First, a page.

Tuesday, April 3, 2007

The latest in Free Speech Coalition v. Gonzales

If you're involved in any way in the production of pornography, and you haven't read up on the recent happenings in the Free Speech Coalition's attempt to challenge 2257 record-keeping laws in the Colorado District Court (aka Free Speech Coalition v. Gonzales), you may want to do that now. IANAL, and reading this article is no substitute for good legal advice from someone who IAL, but it's in all of our best interests to keep current.

On its face, this recent ruling is a setback for the FSC's efforts, but Judge Walker Texas Ranger D. Miller did clarify certain previously-contentious parts of the new 2257 regulations. The highlights:

  • "A copy of the URL" means a simple link, not a copy of the site itself.

  • "A copy of the depiction" can be the DVD which is the final product, or a copy of the website on which is the final product, as applicable. Hmmm. Would a VHS work? I don't see why not. I could see some pornographers keeping their "copy of the depiction" on Betamax, just to spite the FBI. "You want to see it? Here you go. Hey, it's not our fault you don't have a Beta deck!"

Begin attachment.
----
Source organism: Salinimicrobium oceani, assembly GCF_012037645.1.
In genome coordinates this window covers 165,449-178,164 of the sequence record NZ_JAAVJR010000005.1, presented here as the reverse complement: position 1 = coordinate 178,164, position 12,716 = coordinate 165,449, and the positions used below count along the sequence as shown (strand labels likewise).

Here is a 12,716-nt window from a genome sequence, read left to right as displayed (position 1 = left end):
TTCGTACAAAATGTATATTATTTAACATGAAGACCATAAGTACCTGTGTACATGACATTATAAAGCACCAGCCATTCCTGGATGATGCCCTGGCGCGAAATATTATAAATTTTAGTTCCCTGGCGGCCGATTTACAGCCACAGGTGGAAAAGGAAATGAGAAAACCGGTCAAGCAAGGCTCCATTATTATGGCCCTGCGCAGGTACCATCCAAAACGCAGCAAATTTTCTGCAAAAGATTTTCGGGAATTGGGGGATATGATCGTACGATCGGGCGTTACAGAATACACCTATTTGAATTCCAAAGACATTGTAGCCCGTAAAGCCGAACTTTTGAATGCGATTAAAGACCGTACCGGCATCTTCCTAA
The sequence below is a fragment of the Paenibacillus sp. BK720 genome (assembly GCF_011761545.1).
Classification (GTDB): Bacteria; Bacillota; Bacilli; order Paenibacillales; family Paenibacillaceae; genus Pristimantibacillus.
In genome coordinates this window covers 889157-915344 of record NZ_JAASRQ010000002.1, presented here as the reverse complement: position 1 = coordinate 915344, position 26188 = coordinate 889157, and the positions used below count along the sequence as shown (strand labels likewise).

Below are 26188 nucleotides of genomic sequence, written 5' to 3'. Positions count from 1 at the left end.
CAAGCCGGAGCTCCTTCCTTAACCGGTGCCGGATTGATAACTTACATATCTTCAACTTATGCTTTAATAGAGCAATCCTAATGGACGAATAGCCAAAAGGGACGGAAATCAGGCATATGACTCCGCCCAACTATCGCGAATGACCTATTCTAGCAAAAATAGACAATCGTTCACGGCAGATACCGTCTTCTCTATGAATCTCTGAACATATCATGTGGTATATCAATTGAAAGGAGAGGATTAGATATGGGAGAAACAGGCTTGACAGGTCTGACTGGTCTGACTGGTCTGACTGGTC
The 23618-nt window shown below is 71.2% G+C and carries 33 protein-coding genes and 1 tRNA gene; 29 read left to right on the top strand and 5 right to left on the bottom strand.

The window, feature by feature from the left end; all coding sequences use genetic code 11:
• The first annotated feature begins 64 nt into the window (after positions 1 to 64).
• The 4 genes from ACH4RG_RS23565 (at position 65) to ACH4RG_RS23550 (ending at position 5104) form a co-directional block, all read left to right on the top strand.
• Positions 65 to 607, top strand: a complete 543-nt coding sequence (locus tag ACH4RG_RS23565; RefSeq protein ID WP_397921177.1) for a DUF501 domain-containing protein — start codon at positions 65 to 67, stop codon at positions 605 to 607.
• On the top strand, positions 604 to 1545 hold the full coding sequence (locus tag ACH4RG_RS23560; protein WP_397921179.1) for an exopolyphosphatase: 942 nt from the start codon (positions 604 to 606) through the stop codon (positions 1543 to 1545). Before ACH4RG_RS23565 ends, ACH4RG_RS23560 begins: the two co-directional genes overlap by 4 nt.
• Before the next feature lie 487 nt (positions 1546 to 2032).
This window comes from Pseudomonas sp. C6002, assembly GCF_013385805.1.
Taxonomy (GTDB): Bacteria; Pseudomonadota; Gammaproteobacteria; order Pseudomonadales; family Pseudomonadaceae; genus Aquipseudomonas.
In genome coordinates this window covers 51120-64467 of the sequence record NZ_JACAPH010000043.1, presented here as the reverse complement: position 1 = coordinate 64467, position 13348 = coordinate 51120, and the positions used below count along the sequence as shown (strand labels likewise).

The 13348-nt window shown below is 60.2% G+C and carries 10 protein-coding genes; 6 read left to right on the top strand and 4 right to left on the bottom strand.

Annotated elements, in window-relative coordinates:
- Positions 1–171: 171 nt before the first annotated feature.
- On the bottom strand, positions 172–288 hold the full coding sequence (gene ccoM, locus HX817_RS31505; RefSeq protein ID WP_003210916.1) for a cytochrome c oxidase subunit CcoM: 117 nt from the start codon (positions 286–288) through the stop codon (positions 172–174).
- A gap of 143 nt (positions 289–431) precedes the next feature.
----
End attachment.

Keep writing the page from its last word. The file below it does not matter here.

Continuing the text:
• The date that appears on the 2257 compliance statement can be the date of production, manufacture, publication, duplication, reproduction, or reissuance -- any one will do. That makes things easier for, say, compilation DVDs, or websites which archive lots of content.

  • And here's the biggie: While producers do have to keep copies of the IDs of performers on file, they're allowed to blot out the day and month of the performer's birthdate and the performer's SSN and home address on those copies. That's a huge deal -- otherwise, think of the potential for identity theft and stalking if and when those records are released to "secondary producers", including retail outlets -- and I think it'll make the new 2257 regs a lot more palatable to people.

Obviously, this case has a ways to go, so keep your ear to the ground. Staying informed protects yourself and all the rest of us, too.

ETA: The FSC has released a statement on this ruling, saying pretty much exactly what you'd expect, here.